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Fear of Abandonment

Mark Tyrrell
Article by Mark Tyrrell
Therapist trainer of 25 years
Co-founder of Hypnosis Downloads

5 specific tasks to help you overcome abandonment issues

"I used to have this recurring nightmare. I'd be standing on a rain swept street corner - utterly alone - totally abandoned, lost...I always wondered why I had that dream. Then one day, it happened for real. My ma walked out on all of us!"

Sam, a client from years back, told his story and I was quickly reminded of my own maternal grandfather's early life. When he was four, his mother had walked out on him, his three brothers, and father, saying she was "off to get some milk" (aka "I'm off to be with my lover!").

For years after, my grandfather always somehow hoped the appearance of fresh milk in the house would signify the imminent return of his mother – which, of course, it never did. I never knew him, but by all accounts he showed signs of emotional insecurity throughout his life.

What is fear of abandonment?

First off, just because someone has been abandoned at some point, it doesn't inevitably mean they'll come to have a morbid fear of abandonment later in life. I've known many people suffer awful and sudden abandonment and years of loneliness and still not have any real issues trusting or feeling secure in relationships. So there is no inevitability to it - we all respond differently to life.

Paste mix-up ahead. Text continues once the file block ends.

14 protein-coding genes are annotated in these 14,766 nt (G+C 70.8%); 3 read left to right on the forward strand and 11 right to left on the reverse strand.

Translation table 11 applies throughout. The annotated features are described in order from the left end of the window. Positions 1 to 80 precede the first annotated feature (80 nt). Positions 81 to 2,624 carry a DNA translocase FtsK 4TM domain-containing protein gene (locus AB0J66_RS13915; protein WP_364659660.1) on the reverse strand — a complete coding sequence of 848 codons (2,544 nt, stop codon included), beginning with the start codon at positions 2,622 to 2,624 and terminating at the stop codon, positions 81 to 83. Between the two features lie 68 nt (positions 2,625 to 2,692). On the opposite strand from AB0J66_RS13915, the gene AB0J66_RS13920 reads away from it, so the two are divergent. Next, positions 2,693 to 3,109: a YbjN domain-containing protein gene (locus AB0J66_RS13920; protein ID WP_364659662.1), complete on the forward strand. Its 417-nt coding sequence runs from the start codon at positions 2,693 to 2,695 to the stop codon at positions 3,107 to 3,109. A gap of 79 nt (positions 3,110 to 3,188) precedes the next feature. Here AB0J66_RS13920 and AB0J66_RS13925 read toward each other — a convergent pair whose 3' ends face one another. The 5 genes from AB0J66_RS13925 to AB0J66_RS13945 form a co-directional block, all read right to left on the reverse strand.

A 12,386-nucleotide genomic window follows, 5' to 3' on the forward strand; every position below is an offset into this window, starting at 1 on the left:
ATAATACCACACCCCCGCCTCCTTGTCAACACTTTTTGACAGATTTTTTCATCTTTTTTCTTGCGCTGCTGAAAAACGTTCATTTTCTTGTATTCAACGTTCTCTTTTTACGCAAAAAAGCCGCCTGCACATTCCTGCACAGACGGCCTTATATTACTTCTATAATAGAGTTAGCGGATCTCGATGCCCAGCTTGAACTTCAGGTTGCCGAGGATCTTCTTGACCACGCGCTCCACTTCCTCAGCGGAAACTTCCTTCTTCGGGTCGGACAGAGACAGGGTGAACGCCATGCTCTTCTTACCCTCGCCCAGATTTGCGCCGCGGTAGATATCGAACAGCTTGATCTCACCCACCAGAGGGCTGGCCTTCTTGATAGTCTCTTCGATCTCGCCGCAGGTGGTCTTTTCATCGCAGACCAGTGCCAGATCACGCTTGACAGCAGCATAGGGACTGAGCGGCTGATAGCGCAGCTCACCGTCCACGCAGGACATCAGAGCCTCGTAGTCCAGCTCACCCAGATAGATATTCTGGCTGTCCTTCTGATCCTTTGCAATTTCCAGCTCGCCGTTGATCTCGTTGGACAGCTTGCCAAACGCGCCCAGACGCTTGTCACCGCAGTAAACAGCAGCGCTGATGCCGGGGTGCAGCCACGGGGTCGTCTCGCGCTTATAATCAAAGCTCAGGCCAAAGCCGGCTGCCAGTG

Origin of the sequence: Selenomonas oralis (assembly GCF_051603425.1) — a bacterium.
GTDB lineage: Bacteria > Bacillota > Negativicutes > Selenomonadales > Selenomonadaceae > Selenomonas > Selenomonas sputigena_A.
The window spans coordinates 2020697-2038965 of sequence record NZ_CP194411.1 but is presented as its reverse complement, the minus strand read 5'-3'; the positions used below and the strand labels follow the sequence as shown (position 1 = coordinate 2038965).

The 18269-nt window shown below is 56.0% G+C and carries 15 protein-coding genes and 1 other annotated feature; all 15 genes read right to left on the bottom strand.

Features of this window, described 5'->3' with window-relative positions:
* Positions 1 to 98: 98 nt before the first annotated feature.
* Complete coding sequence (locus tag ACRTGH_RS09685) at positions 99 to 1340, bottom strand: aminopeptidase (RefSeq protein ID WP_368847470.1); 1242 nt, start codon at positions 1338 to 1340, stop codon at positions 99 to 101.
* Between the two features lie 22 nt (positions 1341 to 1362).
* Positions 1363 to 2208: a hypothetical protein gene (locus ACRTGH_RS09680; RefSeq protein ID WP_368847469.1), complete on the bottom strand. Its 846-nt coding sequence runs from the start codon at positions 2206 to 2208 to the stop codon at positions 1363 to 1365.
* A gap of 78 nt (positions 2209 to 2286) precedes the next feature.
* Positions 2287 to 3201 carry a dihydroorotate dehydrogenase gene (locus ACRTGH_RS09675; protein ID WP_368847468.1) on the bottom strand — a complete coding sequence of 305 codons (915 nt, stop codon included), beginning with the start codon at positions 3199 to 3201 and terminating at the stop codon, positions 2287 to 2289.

Then again, some people who were never actually abandoned develop the fear; perhaps because they love so passionately, have never learnt emotional independence, or misuse their imagination to scare themselves. So if you have a fear of abandonment, it may stem from experiences you've actually had or it might simply be a fear of experiences you'd hate to have.

People who have an undue fear of abandonment are more likely to:

  • Be less likely to trust others.
  • Be cynical - "people always let you down in the end".
  • Feel anxious and insecure, looking for signs that abandonment is about to happen.
  • Behave in clingy or demanding ways which in itself can damage the very relationship they fear losing.

Here are some tips to help you overcome fear of abandonment:

1) As a general rule: Stop over-generalizing

I recall treating a man who'd been traumatized after being mugged two years before. All three of his muggers had heavy beards. Now whenever he saw any man with a beard, he became anxious. Fear does that to us. It makes us over-generalize a possible threat.

  • "I was left by my husband! - No men can be trusted!"